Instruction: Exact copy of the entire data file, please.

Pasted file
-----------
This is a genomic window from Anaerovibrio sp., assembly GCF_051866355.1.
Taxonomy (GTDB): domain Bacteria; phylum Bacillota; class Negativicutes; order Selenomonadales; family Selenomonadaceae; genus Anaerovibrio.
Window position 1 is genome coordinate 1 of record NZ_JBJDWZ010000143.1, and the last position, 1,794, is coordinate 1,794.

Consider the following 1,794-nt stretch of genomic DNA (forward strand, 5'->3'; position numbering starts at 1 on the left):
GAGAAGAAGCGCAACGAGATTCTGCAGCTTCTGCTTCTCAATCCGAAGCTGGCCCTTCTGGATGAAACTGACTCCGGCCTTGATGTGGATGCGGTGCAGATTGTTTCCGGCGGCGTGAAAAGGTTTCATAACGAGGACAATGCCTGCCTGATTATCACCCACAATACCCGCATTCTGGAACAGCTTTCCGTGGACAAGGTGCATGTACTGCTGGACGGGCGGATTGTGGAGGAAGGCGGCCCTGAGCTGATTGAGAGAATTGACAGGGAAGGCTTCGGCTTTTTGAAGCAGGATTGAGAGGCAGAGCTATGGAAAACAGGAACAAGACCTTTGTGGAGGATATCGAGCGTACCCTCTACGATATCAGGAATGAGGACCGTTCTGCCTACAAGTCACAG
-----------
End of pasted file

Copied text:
This is a genomic window from Anaerovibrio sp., assembly GCF_051866355.1.
Taxonomy (GTDB): domain Bacteria; phylum Bacillota; class Negativicutes; order Selenomonadales; family Selenomonadaceae; genus Anaerovibrio.
Window position 1 is genome coordinate 1 of record NZ_JBJDWZ010000143.1, and the last position, 1,794, is coordinate 1,794.

Consider the following 1,794-nt stretch of genomic DNA (forward strand, 5'->3'; position numbering starts at 1 on the left):
GAGAAGAAGCGCAACGAGATTCTGCAGCTTCTGCTTCTCAATCCGAAGCTGGCCCTTCTGGATGAAACTGACTCCGGCCTTGATGTGGATGCGGTGCAGATTGTTTCCGGCGGCGTGAAAAGGTTTCATAACGAGGACAATGCCTGCCTGATTATCACCCACAATACCCGCATTCTGGAACAGCTTTCCGTGGACAAGGTGCATGTACTGCTGGACGGGCGGATTGTGGAGGAAGGCGGCCCTGAGCTGATTGAGAGAATTGACAGGGAAGGCTTCGGCTTTTTGAAGCAGGATTGAGAGGCAGAGCTATGGAAAACAGGAACAAGACCTTTGTGGAGGATATCGAGCGTACCCTCTACGATATCAGGAATGAGGACCGTTCTGCCTACAAGTCACAG